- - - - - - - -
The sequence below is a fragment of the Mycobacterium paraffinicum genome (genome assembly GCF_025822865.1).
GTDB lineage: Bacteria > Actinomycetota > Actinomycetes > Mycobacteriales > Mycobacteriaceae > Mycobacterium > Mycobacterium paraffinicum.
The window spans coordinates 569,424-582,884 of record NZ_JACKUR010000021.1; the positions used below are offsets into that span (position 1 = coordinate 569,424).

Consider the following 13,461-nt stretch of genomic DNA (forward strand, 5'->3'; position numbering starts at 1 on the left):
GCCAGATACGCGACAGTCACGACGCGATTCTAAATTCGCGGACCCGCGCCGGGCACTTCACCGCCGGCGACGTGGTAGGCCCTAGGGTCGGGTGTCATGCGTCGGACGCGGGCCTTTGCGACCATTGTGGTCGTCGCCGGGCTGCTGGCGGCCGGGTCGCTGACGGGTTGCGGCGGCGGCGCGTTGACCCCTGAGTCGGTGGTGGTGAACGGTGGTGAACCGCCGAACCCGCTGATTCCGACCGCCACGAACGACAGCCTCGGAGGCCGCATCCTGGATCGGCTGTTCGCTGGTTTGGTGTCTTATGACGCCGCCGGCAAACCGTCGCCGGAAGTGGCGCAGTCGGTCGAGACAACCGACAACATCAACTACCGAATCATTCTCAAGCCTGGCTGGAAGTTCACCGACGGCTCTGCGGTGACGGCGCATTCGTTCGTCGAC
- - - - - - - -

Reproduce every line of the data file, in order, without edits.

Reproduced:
The sequence below is a fragment of the Mycobacterium paraffinicum genome (genome assembly GCF_025822865.1).
GTDB lineage: Bacteria > Actinomycetota > Actinomycetes > Mycobacteriales > Mycobacteriaceae > Mycobacterium > Mycobacterium paraffinicum.
The window spans coordinates 569,424-582,884 of record NZ_JACKUR010000021.1; the positions used below are offsets into that span (position 1 = coordinate 569,424).

Consider the following 13,461-nt stretch of genomic DNA (forward strand, 5'->3'; position numbering starts at 1 on the left):
GCCAGATACGCGACAGTCACGACGCGATTCTAAATTCGCGGACCCGCGCCGGGCACTTCACCGCCGGCGACGTGGTAGGCCCTAGGGTCGGGTGTCATGCGTCGGACGCGGGCCTTTGCGACCATTGTGGTCGTCGCCGGGCTGCTGGCGGCCGGGTCGCTGACGGGTTGCGGCGGCGGCGCGTTGACCCCTGAGTCGGTGGTGGTGAACGGTGGTGAACCGCCGAACCCGCTGATTCCGACCGCCACGAACGACAGCCTCGGAGGCCGCATCCTGGATCGGCTGTTCGCTGGTTTGGTGTCTTATGACGCCGCCGGCAAACCGTCGCCGGAAGTGGCGCAGTCGGTCGAGACAACCGACAACATCAACTACCGAATCATTCTCAAGCCTGGCTGGAAGTTCACCGACGGCTCTGCGGTGACGGCGCATTCGTTCGTCGAC